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By Dennis Romero
The US District Court filing an application in the eastern district of Virginia revealed that the prosecutors had prepared an indictment against the founder of VikiLeaks Julian Assange.
It is not clear which charges might have been related to filing the application, which was a request for sealing complaints and supporting documents in an unrelated case.
Seamus Hughes, Deputy Director of the Program for Extremism at George Washington University, noticed that the name of Asanga was in the submissions, and he was tweeting about it.
On Thursday night, Tvitter's VikiLeaksa order went on to announce a motion.
The court documents state: "The appeal, the support of the statements of the bogus application and the arrest warrant, as well as this request and the proposed order, should be sealed until Assange is arrested in connection with the charges in the criminal complaint and therefore can no longer be avoided or avoid arrest and extradition in this way. "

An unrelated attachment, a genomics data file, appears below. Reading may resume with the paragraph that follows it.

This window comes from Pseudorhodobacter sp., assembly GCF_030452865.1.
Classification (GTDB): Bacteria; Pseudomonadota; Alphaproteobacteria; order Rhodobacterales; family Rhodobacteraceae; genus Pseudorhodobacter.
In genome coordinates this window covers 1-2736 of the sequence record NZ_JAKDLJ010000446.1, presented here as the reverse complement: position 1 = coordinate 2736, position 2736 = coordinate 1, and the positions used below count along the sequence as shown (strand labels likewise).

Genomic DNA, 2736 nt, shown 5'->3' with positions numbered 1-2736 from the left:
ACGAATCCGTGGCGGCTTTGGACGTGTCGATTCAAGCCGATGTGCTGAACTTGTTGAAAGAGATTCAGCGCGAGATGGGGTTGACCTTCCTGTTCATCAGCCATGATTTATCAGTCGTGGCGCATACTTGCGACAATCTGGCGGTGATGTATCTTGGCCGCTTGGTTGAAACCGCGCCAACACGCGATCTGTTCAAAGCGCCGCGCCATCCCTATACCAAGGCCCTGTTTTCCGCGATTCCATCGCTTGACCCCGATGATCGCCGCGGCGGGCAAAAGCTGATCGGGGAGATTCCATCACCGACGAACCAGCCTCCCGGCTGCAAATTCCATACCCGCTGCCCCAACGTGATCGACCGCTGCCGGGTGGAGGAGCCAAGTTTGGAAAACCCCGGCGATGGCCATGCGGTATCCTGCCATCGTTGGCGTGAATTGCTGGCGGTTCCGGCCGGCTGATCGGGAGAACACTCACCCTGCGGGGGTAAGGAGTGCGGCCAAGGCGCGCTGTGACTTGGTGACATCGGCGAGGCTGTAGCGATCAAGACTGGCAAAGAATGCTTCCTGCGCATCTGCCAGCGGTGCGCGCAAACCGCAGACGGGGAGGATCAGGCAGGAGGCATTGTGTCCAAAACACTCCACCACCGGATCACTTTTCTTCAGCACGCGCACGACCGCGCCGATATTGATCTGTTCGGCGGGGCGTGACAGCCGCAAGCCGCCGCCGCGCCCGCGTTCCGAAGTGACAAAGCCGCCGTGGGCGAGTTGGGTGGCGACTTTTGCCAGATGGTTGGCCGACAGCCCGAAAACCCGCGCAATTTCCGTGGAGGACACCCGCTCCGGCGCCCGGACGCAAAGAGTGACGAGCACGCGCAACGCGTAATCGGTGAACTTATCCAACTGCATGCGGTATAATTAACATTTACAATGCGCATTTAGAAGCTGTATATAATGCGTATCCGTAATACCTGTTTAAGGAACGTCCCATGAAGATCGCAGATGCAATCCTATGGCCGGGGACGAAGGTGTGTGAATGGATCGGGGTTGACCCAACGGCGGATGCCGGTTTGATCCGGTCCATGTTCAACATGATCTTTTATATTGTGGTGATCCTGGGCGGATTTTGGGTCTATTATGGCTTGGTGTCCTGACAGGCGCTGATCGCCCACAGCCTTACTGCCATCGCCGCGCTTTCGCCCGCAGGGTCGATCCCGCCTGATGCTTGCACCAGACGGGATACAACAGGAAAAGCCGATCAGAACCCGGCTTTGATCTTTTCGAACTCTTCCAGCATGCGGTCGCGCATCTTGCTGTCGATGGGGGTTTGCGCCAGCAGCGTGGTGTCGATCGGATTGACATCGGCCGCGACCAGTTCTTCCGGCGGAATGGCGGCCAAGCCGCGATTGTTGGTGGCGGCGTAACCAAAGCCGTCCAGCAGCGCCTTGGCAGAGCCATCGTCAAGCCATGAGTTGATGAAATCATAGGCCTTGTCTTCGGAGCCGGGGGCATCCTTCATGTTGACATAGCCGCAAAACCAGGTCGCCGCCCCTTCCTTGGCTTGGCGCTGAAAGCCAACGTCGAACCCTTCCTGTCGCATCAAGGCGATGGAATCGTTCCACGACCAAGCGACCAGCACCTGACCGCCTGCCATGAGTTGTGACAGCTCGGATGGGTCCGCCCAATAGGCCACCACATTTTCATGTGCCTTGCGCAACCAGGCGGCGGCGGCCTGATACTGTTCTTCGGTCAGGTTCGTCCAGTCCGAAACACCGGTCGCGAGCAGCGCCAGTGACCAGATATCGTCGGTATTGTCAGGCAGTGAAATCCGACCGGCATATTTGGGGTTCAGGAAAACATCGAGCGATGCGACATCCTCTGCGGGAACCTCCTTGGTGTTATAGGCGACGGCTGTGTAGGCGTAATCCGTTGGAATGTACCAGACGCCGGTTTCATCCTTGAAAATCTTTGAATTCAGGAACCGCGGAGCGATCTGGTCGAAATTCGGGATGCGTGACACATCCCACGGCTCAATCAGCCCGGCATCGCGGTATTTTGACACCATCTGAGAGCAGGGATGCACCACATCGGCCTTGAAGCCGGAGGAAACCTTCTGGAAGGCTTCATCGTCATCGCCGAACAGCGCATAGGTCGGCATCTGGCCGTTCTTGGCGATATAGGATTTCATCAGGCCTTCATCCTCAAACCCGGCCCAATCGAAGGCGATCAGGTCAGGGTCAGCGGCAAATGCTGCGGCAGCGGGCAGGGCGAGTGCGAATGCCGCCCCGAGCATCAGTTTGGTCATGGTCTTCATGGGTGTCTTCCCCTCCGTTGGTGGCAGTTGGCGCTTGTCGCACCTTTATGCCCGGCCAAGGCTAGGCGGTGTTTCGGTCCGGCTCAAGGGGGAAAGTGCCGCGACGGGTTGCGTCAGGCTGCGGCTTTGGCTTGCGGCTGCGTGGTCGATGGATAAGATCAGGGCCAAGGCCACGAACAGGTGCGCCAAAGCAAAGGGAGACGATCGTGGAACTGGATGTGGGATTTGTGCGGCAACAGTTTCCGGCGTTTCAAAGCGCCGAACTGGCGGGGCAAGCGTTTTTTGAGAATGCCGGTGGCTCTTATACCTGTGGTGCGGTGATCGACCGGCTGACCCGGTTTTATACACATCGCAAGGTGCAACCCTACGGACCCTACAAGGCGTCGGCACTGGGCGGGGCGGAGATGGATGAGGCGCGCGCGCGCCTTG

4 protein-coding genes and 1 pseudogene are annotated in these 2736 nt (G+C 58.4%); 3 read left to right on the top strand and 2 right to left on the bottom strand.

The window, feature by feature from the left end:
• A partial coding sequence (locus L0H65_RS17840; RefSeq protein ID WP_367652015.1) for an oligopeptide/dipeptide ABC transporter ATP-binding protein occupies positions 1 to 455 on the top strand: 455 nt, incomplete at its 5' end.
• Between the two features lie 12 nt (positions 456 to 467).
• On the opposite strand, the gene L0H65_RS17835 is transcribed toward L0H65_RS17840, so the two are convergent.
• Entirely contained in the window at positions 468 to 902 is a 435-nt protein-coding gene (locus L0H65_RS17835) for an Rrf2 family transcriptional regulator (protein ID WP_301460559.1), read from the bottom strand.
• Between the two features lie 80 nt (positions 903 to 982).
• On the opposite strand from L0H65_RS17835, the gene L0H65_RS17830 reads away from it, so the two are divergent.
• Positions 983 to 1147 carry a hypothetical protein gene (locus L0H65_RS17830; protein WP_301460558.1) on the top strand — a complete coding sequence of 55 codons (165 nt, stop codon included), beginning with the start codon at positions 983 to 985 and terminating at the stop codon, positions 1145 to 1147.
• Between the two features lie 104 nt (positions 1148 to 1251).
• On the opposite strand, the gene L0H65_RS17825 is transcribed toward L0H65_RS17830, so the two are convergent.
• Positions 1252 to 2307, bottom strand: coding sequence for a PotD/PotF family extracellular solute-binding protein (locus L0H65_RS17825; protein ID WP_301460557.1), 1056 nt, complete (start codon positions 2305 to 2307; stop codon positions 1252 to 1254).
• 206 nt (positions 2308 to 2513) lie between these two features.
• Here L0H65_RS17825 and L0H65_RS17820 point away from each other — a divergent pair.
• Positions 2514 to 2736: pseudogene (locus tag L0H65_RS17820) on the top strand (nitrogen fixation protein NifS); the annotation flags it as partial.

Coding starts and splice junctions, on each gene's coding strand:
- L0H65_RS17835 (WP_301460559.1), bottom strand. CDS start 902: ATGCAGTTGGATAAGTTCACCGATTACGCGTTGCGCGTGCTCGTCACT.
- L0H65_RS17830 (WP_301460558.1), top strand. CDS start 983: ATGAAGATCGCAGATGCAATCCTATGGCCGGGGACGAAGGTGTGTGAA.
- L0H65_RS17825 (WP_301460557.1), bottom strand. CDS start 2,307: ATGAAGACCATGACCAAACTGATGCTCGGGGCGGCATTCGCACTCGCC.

Joshua Stueve, a spokeswoman for the US lawyer in the Eastern District of Virginia, said in a press release, including the Washington Post, who first filed a submissions: "The court's submission was wrong. It was not the deliberate name for this filing."
VikiLeaks and Assange are great in researching Russia's influence on the elections.
The site has posted an unpublished Email address of the Hillary Clinton campaign that begins on October 7, 2016, just weeks before the presidential election.
In July, special lawyer Robert Mueller, who runs a federal election inquiry, accused 12 Russian intelligence officers of plotting to violate US election laws by stealing Democratic e-mails and releasing them via VickyLeaks and other locations.
Assange, an Australian citizen, lived in the Ecuador Embassy in London after receiving an asylum permit in 2012 while attempting to avoid extradition to Sweden. The Swedish High Court later completed a lengthy investigation into charges of rape against him, saying there was no way for him to detain or charge him for his protected status in the embassy.
In a recent lawsuit, Assange said that Ecuador changes the terms of his protection there.
CORRECTION (November 15, 2018, 2:45 pm ET): An earlier version of this article is misrepresented in which Julian Assange is currently living. He is in the Ecuador Embassy in London, not in Ecuador.
Associated Press contributed.